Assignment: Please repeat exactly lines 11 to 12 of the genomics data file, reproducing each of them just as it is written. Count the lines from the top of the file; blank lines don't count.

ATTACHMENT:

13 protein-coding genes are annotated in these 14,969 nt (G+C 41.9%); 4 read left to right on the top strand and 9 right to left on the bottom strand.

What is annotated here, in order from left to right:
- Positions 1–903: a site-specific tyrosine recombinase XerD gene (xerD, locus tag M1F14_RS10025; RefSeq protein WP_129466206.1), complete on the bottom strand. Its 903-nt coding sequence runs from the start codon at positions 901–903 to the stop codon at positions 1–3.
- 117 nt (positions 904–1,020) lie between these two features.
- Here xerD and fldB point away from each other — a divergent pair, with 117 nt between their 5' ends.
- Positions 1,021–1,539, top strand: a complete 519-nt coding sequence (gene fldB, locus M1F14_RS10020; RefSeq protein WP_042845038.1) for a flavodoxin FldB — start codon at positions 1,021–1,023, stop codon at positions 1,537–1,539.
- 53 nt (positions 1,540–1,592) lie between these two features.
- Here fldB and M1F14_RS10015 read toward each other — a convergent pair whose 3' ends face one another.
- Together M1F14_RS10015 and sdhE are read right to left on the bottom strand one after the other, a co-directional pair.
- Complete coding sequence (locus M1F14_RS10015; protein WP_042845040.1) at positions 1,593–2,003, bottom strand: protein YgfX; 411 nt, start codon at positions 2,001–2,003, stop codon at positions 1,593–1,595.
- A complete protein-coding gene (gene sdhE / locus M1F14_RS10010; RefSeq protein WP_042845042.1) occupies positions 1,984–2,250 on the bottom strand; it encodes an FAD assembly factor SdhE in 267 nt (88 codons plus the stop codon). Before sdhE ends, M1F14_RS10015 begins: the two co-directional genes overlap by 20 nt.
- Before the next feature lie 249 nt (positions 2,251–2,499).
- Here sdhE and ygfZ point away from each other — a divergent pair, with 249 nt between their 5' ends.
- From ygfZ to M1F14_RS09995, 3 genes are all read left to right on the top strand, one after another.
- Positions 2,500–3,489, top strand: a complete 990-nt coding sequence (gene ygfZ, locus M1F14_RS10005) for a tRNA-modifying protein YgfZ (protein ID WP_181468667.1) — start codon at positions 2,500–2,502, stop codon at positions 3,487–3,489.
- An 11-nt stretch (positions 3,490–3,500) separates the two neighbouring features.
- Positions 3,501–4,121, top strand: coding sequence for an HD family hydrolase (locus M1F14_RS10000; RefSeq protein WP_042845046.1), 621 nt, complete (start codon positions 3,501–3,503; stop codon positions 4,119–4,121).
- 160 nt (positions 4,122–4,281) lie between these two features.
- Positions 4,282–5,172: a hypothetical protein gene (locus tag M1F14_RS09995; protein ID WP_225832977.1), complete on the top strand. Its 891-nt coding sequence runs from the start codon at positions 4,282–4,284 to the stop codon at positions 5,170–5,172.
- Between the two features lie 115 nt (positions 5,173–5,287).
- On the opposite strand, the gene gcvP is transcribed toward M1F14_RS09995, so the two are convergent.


- A complete protein-coding gene (gene sdhE / locus M1F14_RS10010; RefSeq protein WP_042845042.1) occupies positions 1,984–2,250 on the bottom strand; it encodes an FAD assembly factor SdhE in 267 nt (88 codons plus the stop codon). Before sdhE ends, M1F14_RS10015 begins: the two co-directional genes overlap by 20 nt.
- Before the next feature lie 249 nt (positions 2,251–2,499).